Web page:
I can't take you seriously Robert! Sorry! You are not engaged in an earnest and honest seeking of the Truth of Stonehenge. This is just a clever marketing approach for you to sell fiction. And that's because the fiction in itself wont sell!

    At least Brian John is able to separate his novels from his research. He has kept his intellectual integrity. You have lost yours!


  38. Kostas

    To understand and analyse other civilisations you need to understand your own. You live in a capitalist society that values possessions above all else - even ideas. This can be easily tested by observing that men with ideas (intellectuals) are not supported by society unless their ideas can make money.

    If you study the philosophy of language and antopology (as they are linked) you can find the basis of all languages - unless you are dismissing philosophy now?

    "Truth is stranger than fiction, but it is because Fiction is obliged to stick to possibilities; Truth isn't."

    Mark Twain

  39. Robert,

    The audience you are targeting with your comments reveal your true intent Such 'phalaceous' arguments may appeal to them, but do nothing to further the search for Truth.

    When 'Truth' is fabricated through the writings of misguided men, it becomes Fiction dressed up as Truth. It may fool some of your targeted audience, but cannot fool true seekers of Truth.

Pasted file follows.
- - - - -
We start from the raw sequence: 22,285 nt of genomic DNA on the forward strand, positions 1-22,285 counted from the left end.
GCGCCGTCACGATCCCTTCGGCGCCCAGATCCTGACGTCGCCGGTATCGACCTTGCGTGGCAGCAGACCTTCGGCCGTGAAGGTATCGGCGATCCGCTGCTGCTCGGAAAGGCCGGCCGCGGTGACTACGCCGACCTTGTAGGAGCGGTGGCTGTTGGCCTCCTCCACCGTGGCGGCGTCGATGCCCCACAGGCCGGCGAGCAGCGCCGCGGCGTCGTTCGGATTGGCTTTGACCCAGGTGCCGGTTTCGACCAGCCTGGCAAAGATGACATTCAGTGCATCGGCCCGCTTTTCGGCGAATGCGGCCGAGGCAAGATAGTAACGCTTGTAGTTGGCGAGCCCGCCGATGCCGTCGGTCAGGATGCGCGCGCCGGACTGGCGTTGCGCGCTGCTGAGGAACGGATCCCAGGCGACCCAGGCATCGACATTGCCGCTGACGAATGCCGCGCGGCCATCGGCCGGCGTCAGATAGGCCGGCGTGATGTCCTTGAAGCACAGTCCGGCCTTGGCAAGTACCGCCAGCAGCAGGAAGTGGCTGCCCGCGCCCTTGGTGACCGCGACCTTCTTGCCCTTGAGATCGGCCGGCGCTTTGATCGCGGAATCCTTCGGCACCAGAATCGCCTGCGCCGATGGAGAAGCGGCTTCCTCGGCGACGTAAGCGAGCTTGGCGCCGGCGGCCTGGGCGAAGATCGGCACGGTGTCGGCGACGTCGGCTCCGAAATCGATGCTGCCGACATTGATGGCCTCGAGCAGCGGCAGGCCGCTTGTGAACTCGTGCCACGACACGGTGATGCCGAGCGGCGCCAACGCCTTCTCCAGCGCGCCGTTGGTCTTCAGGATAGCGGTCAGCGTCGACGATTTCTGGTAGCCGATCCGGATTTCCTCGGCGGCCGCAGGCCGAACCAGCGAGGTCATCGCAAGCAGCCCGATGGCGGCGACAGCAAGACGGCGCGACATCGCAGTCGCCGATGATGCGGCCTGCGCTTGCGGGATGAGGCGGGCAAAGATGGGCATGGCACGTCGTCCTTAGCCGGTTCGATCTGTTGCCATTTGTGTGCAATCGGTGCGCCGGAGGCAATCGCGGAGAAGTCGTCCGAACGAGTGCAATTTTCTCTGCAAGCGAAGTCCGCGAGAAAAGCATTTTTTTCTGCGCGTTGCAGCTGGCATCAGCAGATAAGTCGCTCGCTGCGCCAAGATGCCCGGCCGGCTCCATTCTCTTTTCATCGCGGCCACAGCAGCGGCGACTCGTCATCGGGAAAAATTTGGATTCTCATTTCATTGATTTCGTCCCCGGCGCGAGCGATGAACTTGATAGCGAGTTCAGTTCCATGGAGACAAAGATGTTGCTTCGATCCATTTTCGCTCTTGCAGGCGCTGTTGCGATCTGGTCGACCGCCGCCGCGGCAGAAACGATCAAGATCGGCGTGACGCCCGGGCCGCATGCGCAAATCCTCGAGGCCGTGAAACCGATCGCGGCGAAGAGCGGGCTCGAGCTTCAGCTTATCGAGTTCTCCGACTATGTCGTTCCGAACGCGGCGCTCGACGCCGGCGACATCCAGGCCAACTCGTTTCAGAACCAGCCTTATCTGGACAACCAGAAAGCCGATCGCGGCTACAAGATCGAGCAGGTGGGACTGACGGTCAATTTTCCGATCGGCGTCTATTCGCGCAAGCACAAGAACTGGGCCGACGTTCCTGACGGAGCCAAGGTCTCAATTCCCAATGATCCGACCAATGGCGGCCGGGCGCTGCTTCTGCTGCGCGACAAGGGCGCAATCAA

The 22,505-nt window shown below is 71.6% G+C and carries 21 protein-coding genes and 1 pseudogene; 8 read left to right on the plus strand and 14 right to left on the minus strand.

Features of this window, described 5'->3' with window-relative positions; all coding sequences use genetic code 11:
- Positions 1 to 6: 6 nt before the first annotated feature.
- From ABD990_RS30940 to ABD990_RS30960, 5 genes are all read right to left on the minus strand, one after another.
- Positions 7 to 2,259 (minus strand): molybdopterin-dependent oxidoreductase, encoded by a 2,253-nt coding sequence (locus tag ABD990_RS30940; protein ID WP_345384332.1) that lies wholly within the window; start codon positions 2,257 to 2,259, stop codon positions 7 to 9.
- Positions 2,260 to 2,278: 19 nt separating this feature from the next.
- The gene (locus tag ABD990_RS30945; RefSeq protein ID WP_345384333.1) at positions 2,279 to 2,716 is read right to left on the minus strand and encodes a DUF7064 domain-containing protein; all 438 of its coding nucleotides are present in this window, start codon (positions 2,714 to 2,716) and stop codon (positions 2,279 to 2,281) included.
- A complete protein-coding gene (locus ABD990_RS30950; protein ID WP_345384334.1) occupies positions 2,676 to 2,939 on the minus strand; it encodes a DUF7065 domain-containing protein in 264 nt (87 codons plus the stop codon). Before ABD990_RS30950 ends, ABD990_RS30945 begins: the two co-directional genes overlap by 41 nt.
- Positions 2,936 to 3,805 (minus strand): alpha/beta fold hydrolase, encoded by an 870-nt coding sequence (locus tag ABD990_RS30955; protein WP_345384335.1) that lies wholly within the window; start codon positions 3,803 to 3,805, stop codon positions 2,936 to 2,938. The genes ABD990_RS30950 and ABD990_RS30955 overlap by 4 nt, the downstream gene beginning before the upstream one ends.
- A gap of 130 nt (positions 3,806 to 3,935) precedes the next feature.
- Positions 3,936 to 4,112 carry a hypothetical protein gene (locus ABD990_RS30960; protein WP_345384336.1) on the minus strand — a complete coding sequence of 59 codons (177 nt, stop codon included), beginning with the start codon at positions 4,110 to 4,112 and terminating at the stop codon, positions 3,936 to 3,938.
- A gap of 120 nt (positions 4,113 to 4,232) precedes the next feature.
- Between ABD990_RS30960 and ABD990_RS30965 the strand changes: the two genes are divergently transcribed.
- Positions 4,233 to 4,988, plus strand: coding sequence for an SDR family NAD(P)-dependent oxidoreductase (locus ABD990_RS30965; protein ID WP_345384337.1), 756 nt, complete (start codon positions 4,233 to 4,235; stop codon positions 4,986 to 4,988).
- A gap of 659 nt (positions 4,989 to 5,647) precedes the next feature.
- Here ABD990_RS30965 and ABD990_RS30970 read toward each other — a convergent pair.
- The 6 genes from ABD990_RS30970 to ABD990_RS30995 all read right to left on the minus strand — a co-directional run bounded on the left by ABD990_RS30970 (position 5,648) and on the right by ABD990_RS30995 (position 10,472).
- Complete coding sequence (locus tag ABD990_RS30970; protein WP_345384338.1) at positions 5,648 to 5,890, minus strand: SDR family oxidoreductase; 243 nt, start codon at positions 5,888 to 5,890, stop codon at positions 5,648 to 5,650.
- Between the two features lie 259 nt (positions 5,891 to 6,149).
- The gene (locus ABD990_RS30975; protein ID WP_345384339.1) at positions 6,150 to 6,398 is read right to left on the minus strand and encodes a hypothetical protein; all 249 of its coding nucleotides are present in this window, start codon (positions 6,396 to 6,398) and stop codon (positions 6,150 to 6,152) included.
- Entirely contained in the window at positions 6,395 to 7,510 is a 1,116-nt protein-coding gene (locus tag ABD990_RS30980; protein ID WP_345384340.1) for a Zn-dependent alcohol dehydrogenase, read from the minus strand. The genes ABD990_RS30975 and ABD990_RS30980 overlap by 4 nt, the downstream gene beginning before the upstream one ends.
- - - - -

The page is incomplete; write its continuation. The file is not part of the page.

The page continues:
So sad …


  40. I would very much appreciate it if you you took the words Archaeology and Archaeologist off your website. I have no objection to you broadcasting your theories, they enthusiastic to say the least. However, I object to the assumption that you undertake Archeaology as an Archeaologist. You can not profess to do so in all good conscience. What you do a hobbyist is fine and what you are doing is perfectly reasonable other than any claim that it has been undertaken as a member of the IfA or other Archealogical institution. Should you wish for a form of accreditation or seek professional guidance, I suggest you contact;
    Institute for Archaeologists
    University of Reading
    PO Box 227
    RG6 6AB

    Tel: 0118 378 6446
    Fax: 0118 378 6448

    Also you may wish to consult the following pages for your own peace of mind.